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|Title:||Mcl-1 expression in gestational trophoblastic disease correlates with clinical outcome: A differential expression study|
|Authors:||Ngan, HYS;Chan, KYK;Khoo, US;Tsao, SW;Cheung, ANY;Fong, PY;Xue, WC;Chiu, PM;Man, LS|
|subject:||c-DNA array;Gestational trophoblastic disease;Hydatidiform mole;Mcl-1|
|Publisher:||John Wiley & Sons, Inc. The Journal's web site is located at http://www3.interscience.wiley.com/cgi-bin/jhome/28741|
|Description:||BACKGROUND. Hydatidiform moles (HMs) are abnormal pregnancies with a propensity for developing persistent disease in the form of gestational trophoblastic neoplasia (GTN), which requires chemotherapy. In previous studies, the authors demonstrated that low apoptotic activity was correlated with the progression of HM to GTN, and they hypothesized that some apoptosis-related genes may determine this progression. METHODS. The differential expression of apoptotic genes in HMs that subsequently developed into GTN was compared with the same expression in HMs that spontaneously regressed using a human apoptosis array; then, the expression was evaluated with real-time quantitative polymerase chain reaction analysis and immunohistochemistry using 54 clinical samples from patients with HMs who had follow-up data available. RESULTS. Using an apoptosis array, greater expression of Mcl-1, which is an antiapoptotic gene, was detected in HMs that subsequently developed into GTN. It was confirmed that the levels of Mcl-1 RNA expression (P = 0.017) and Mcl-1 protein expression (P < 0.001) in HMs that developed into persistent disease and required chemotherapy were significantly greater compared with the levels in HMs that regressed. Moreover, Mcl-1 immunoreactivity, which was detected predominantly in cytotrophoblasts, was correlated with the apoptotic index, as assessed with M30 cytoDeath immunohistochemistry, which is a good indicator of apoptotic events in the early-stage disease. CONCLUSIONS. The current results demonstrated that Mcl-1, as identified by a cyclic DNA array, may play a role in the pathogenesis of HMs and may have potential as a useful marker for predicting the clinical behavior of HMs. © 2004 American Cancer Society.|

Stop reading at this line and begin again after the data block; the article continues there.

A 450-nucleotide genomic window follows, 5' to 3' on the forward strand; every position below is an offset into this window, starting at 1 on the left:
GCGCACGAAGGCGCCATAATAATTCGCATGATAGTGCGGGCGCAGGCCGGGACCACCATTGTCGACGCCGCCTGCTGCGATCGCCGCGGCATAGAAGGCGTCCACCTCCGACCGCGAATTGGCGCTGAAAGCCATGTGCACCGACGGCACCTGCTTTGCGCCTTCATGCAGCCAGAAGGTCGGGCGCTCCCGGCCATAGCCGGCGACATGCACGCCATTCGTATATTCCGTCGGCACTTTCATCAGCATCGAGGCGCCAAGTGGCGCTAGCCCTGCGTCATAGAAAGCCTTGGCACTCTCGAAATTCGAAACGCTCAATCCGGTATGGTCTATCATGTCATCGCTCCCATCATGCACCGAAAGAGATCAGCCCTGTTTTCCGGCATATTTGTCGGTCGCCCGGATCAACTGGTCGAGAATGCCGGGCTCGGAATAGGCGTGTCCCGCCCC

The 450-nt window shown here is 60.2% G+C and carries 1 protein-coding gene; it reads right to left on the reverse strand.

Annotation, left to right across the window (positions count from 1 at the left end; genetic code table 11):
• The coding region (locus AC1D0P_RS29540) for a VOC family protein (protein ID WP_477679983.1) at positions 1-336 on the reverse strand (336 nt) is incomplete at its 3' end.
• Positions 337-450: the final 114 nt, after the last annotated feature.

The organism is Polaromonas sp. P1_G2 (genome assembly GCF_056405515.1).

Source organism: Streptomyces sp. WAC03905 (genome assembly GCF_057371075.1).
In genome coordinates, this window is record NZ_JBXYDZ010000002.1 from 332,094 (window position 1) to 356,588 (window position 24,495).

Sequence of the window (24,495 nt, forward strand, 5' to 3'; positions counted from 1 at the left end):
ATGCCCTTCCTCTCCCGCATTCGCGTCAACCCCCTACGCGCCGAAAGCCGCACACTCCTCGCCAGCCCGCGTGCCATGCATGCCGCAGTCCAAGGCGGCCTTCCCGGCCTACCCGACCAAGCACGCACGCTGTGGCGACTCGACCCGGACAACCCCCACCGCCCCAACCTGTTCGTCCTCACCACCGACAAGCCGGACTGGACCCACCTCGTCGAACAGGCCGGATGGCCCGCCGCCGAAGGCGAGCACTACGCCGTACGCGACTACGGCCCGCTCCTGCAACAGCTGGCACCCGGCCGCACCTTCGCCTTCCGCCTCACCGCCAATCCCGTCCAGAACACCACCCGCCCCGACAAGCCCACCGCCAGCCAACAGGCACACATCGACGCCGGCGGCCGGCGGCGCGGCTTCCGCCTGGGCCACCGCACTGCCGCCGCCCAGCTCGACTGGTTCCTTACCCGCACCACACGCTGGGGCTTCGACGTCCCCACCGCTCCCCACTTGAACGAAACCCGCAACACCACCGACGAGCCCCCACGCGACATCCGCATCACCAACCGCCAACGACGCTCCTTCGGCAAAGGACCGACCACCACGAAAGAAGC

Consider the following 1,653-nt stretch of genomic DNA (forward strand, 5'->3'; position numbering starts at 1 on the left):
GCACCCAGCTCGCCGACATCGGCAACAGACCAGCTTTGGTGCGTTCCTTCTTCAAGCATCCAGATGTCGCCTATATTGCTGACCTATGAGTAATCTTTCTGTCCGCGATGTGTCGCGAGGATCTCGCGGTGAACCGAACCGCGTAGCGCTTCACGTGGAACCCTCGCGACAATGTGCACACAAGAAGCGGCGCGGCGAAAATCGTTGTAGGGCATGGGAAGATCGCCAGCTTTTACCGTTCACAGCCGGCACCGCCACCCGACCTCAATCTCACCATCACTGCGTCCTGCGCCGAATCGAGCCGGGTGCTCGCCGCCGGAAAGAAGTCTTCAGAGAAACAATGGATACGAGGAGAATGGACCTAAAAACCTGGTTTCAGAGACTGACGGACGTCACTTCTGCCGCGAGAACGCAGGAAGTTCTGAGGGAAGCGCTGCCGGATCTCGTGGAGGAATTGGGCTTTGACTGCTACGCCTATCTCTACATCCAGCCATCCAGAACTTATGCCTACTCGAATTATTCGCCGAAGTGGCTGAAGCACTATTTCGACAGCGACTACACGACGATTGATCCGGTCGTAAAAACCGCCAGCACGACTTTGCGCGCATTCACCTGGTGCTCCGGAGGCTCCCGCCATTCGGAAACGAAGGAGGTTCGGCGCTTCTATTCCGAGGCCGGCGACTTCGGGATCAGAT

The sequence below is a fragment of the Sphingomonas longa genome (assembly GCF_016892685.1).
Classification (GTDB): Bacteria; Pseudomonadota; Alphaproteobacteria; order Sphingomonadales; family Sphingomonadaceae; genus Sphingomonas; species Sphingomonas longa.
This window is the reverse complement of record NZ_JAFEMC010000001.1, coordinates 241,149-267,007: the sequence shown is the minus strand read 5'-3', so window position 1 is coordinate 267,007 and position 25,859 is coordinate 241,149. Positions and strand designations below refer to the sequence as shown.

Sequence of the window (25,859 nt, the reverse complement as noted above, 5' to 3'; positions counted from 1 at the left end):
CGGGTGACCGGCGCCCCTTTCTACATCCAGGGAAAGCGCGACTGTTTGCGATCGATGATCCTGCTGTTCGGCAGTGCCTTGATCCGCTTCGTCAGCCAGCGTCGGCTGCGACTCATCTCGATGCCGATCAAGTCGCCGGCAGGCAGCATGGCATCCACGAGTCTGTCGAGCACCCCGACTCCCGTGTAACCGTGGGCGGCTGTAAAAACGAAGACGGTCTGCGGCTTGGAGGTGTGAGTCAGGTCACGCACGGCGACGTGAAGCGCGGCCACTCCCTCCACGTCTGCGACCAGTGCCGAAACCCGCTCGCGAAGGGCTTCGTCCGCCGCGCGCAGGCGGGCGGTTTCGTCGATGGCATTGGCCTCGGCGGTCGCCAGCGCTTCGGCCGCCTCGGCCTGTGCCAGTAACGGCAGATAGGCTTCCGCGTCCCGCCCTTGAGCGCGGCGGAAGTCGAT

|Standard no:||Cancer, 2005, v. 103 n. 2, p. 268-276|
|Appears in Collections:||Department of Anatomy|
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